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SERAP asks Buhari to stop military from monitoring Nigerians on social media

SERAP asks Buhari to stop military from monitoring Nigerians on social media
August 27
12:21 2017
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The Socio-Economic Rights and Accountability Project (SERAP) has asked President Muhammadu Buhari to stop the military from monitoring Nigerians on social media and clamping down on perpetrators of hate speech.

SERAP made the request in a letter by Timothy Adewale, deputy director of the organisation. and sent to the president, in reaction to the purported directive of the federal government to the military to clamp down on culprits of hate speech.

The letter, sent to the president, was in reaction to the military’s announcement that it will be on the lookout for comments that could threaten the nation’s peaceful co-existence.

SERAP described the move as inappropriate and unnecessary, adding that it could portray the government as working to control the political and social media space.

The letter asked the president to “use your good offices and leadership position to instruct the military authorities to immediately end any monitoring of activities of Nigerians on the social media, and to ensure that military operations comply with Nigerian Constitution 1999 (as amended) and the country’s obligations under international human rights law”.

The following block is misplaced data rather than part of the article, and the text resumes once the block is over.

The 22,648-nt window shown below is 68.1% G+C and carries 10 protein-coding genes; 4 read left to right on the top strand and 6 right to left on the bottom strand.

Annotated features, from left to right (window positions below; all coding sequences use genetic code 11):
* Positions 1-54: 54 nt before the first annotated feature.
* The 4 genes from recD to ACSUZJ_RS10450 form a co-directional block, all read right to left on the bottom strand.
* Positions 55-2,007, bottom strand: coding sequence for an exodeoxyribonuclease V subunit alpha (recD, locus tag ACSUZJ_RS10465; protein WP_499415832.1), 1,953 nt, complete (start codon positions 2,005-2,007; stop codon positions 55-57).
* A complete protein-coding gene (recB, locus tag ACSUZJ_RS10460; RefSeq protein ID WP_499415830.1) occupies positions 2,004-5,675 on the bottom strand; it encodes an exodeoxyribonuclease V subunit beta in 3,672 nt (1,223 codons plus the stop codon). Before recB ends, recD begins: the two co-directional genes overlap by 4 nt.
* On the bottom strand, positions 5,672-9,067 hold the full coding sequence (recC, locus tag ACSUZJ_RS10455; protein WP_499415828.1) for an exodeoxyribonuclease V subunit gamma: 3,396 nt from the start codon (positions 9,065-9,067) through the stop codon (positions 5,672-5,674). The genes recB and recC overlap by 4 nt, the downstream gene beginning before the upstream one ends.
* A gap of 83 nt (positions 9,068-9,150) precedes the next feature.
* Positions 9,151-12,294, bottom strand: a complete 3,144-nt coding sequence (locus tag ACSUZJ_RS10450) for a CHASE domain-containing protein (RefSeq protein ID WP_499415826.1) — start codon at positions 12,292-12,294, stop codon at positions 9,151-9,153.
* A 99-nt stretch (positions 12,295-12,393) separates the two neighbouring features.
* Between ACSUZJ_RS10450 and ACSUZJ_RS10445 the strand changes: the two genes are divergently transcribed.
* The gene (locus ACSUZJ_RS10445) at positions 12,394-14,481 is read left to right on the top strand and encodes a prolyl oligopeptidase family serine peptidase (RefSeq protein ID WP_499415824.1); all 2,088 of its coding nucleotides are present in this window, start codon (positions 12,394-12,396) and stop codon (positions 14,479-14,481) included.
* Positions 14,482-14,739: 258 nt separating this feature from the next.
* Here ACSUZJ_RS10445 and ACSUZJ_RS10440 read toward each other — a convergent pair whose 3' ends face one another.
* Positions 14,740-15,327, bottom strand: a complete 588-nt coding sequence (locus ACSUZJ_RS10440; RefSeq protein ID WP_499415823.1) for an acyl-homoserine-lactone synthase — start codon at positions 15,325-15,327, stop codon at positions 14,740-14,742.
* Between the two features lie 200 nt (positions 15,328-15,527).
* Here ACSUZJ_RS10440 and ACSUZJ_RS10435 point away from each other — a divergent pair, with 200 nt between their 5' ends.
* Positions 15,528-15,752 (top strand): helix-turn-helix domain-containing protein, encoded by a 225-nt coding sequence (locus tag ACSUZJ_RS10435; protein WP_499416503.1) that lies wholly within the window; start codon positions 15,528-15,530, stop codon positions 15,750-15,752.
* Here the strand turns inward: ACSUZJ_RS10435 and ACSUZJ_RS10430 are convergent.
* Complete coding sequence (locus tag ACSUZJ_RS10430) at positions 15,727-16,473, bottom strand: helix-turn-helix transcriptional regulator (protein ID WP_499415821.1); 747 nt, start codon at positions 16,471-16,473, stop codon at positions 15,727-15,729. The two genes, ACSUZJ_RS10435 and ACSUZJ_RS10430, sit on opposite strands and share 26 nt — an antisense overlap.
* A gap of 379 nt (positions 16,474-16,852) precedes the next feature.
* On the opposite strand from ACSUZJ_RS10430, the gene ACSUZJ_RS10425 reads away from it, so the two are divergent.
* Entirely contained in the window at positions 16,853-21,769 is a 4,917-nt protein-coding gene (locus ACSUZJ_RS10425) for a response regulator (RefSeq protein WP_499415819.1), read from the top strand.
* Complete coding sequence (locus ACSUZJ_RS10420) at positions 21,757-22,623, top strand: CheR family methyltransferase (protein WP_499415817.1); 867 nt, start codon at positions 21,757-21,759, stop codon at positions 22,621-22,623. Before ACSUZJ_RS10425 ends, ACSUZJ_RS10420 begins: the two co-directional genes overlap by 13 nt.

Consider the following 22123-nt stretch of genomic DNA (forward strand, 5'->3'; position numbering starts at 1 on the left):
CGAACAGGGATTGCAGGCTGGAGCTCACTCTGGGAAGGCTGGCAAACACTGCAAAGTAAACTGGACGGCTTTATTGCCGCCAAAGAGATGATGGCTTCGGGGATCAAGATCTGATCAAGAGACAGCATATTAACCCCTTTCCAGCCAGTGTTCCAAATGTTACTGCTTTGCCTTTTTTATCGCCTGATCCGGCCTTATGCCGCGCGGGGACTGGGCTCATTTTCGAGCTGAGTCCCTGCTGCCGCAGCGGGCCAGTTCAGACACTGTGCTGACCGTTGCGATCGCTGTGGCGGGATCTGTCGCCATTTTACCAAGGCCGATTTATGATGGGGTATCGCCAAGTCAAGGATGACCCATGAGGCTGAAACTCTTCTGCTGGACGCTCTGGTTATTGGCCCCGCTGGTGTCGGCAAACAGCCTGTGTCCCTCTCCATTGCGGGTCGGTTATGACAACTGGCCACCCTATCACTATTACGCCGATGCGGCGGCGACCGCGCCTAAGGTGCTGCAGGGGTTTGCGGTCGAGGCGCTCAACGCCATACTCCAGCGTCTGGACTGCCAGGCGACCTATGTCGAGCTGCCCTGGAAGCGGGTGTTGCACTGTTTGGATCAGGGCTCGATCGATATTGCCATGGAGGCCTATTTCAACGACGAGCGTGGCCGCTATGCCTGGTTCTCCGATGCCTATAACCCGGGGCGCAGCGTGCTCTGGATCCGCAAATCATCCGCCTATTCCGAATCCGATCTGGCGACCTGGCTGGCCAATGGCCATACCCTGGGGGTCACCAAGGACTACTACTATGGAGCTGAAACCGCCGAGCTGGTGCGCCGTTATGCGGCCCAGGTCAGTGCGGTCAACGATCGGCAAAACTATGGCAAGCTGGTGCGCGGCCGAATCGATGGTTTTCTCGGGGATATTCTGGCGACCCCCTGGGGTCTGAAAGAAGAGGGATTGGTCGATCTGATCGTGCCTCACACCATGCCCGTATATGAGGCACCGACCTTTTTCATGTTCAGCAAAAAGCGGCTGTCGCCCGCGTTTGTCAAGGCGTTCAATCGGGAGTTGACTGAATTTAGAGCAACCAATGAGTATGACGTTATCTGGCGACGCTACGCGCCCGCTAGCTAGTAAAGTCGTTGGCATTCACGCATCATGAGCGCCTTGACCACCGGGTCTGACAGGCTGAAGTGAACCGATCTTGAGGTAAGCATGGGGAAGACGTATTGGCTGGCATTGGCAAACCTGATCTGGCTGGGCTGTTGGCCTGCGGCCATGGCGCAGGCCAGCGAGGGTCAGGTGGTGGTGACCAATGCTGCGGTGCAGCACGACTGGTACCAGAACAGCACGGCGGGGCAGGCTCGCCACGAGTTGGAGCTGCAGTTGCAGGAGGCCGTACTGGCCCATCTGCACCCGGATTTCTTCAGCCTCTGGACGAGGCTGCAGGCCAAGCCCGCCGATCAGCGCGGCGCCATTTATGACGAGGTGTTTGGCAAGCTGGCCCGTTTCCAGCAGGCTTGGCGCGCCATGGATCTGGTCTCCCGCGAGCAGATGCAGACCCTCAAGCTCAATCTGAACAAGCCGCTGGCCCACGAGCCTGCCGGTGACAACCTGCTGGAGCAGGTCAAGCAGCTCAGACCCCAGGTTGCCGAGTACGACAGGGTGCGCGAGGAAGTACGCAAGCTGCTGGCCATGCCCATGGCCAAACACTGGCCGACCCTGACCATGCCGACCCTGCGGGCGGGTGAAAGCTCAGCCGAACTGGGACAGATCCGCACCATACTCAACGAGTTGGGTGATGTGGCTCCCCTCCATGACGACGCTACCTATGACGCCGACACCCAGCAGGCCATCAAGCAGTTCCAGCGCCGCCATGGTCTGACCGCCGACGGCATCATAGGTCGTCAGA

It further read: “Classifying legitimate exercise of freedom of expression as ‘hate speech’ is counter-productive, In exercise of their rights to freedom of expression and privacy, Nigerians should be allowed to speak truth to power and stand up for their rights.

“To monitor Nigerians’ access to social media solely on the basis that it may be used to express views critical of the government or the political social system espoused by the government is entirely incompatible and inconsistent with constitutional guarantees and Nigeria’s international human rights obligations and commitments.

“SERAP notes that protecting critical expression on the internet is the standard by which governments are now held to be considered genuinely democratic.

“Nigerians should therefore be allowed to discuss government policies and engage in political debate; report on corruption in government; and exercise their right to expression of opinion and dissent.

“While we recognize the obligation to protect against hate speech that constitutes incitement to hostility, discrimination or violence, this should not be used as a pretext to clampdown on legitimate exercise of the right to freedom of expression that does not constitute incitement to discrimination, hostility or violence.

“Instructing the military to end any such monitoring would help your government to defend and keep to its oft-repeated commitment to human rights, transparency and accountability.”

SERAP further urged Buhari to defend and keep to his promise of commitment to human rights, transparency, and accountability.

The organisation asked the president to develop “proactive and holistic policies that ensure that technology is used to increase both freedom and security of Nigerians and ensure that everyone benefits from digital technology and not criminalized and penalised for using it”.

It also asked the president to focus on promoting an open, transparent and democratic dialogue, and protecting those at risk of being attacked for their opinions instead of monitoring or clamping down on freedom of expression and privacy online.

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